But Richard Fadden, a former director of the Canadian Security Intelligence Service (CSIS) who served as national security adviser to two prime ministers, said he does not think it is appropriate for a company with Chinese state-enterprise ownership to handle visa applications for the Canadian government.

He said that Foreign Affairs Minister François-Philippe Champagne recently ordered a review of a deal in which a Chinese state-owned company would provide new X-ray security equipment for Canadian embassies.

“It seems to me that if there are concerns in Ottawa about a company that is owned by the Chinese company operating X-ray machines in Canadian embassies, then there should be an equal amount of concern about the possibility that a Chinese company might have access to all sorts of information about foreigners wanting to come to Canada,” Mr. Fadden said.

“This is information that might be just as useful to the Chinese state, especially, if and when, they reach Canada.”

In a statement to The Globe, EQT spokesman Daniel Ketema confirmed that EQT VII (No. 1) holds majority ownership of VFS, but declined comment on the role of Chengdong.

“We are not allowed to disclose names of investors or their stakes in EQT’s funds,” Mr. Ketema wrote in an e-mail.

VFS chief communications officer Peter Brun said “VFS Global does not store any personal data related to a visa application. All data is purged from its systems in accordance with regulations set out by client governments.”

“The EQT VII fund doesn’t have access to any data from VFS Global nor any of its other portfolio companies,” he said.

The Chinese government has in recent years asserted more intensive control of companies inside its borders, both state-controlled and private entities alike. In September, the Communist Party urged privately owned companies to employ “politically sensible people” who will “firmly listen to the party and follow the party.”

State-owned firms also form a key pillar of Chinese foreign policy, and the country has sought to boost the overseas reach of its financial institutions.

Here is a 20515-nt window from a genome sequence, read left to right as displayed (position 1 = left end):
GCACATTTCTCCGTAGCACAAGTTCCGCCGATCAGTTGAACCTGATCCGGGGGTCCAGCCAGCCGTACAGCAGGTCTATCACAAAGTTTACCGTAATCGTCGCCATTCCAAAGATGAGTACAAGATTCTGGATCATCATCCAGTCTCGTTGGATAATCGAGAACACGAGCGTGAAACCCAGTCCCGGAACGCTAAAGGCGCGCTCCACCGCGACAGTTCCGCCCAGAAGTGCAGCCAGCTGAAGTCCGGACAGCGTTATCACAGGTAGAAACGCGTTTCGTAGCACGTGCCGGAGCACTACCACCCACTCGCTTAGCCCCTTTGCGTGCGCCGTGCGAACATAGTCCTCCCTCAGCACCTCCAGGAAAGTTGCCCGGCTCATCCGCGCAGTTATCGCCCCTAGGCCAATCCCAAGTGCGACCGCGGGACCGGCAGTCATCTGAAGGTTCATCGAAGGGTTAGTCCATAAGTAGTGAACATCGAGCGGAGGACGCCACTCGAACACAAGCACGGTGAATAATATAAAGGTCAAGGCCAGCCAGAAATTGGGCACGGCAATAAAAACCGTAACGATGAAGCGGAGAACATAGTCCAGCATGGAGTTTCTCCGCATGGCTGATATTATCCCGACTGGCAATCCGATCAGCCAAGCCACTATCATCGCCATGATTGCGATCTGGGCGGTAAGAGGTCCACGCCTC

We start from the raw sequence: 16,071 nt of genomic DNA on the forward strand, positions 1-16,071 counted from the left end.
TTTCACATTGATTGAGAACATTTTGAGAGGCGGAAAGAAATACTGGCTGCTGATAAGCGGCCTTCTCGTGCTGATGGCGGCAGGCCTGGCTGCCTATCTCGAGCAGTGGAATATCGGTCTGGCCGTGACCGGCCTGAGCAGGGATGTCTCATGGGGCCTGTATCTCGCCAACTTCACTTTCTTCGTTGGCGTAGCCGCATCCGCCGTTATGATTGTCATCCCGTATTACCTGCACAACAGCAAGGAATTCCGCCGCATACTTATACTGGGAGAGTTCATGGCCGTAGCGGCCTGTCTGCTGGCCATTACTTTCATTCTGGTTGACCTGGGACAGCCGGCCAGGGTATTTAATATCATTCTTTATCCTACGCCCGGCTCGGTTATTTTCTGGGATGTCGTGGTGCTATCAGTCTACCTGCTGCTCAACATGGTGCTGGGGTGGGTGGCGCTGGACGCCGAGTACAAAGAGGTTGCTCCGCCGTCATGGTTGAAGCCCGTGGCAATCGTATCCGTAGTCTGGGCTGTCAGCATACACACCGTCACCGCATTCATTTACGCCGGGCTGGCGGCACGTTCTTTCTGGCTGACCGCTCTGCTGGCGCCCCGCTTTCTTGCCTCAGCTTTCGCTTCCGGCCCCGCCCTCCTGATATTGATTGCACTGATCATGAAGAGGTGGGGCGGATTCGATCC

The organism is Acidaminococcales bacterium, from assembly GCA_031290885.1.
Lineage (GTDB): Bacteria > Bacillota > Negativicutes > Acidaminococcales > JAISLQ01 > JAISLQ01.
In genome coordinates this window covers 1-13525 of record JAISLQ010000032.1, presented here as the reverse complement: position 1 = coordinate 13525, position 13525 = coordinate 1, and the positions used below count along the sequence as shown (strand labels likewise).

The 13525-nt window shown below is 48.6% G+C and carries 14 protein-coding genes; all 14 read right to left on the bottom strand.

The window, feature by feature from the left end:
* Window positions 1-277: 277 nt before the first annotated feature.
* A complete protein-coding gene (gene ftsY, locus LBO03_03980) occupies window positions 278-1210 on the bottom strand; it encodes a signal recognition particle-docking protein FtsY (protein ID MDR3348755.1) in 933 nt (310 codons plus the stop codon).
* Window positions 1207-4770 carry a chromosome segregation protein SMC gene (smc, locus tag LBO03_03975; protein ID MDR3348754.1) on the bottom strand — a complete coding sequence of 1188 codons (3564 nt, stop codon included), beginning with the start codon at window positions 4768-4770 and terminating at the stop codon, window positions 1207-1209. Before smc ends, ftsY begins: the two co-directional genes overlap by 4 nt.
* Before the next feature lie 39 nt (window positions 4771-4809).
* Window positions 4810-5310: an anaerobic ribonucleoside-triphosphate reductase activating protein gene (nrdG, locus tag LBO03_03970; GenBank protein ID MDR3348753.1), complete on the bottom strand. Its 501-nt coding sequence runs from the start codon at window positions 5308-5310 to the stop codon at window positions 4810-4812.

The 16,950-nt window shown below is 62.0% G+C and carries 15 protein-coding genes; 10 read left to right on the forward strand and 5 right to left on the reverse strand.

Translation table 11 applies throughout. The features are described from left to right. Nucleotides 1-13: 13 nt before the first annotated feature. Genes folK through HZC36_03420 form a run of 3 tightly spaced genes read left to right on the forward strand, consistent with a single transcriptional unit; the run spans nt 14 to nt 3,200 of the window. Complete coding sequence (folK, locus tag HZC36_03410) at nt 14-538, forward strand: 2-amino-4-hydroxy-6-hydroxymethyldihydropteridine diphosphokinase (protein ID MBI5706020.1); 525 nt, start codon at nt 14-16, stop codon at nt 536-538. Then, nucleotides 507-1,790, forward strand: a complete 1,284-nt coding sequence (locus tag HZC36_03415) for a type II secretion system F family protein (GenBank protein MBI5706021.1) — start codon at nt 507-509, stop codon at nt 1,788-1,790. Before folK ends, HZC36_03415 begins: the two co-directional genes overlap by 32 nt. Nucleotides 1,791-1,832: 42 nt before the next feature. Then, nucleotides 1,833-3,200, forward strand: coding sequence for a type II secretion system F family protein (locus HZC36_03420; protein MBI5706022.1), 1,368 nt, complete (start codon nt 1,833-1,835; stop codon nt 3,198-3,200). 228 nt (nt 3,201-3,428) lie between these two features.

Ward Elcock, a former director of CSIS, said the connections of a Chinese state-owned firm and the Hong Kong sovereign wealth fund to VFS Global need to be investigated further to determine whether the threat is serious.

“I think that the role that Chengdong plays ought to raise a few eyebrows, even if it is as part of a limited partnership,” Mr. Elcock said. “Visas and the associated applications would, I suspect, be of interest to the Chinese, so there is at least the risk that they would want to find some way to obtain access.”

“In the current environment, it would be less than wise to ignore the potential risks,” he said. “As to the Hong Kong sovereign wealth fund, we would not have thought of them as a problem until recently, but increasingly it is clear that the Hong Kong of the past will not be the Hong Kong of the future. Instead, it will simply be an extension of the regime in Beijing with a few bells and whistles retained … so, again reason for more enquiries.”

In Canada, the Liberal government has said it wants to bring in 1.2 million immigrants over the next three years, including 401,000 new permanent residents in 2021.

In other countries, VFS shares revenues with governments. Canada’s government “does not receive a portion of revenues from VFS for premium services nor does it collect any revenues from VFS Global,” Béatrice Fénelon, spokesperson for Immigration, Refugees and Citizenship Canada, said in a statement.

“Safeguards governing the protection of personal information are built into the terms of the contract between the VACs and the government of Canada,” Ms. Fénelon said.

She declined comment on the VFS ownership structure, but said using the company allows the Canadian government to “offer extended hours of operation and more points of service that make it convenient and accessible for applicants to submit their application and provide their biometrics.”

The contract with VFS will remain in place until Oct. 31, 2023. It can be extended for up to three years, but late this summer, Ottawa began a process to replace current contracts.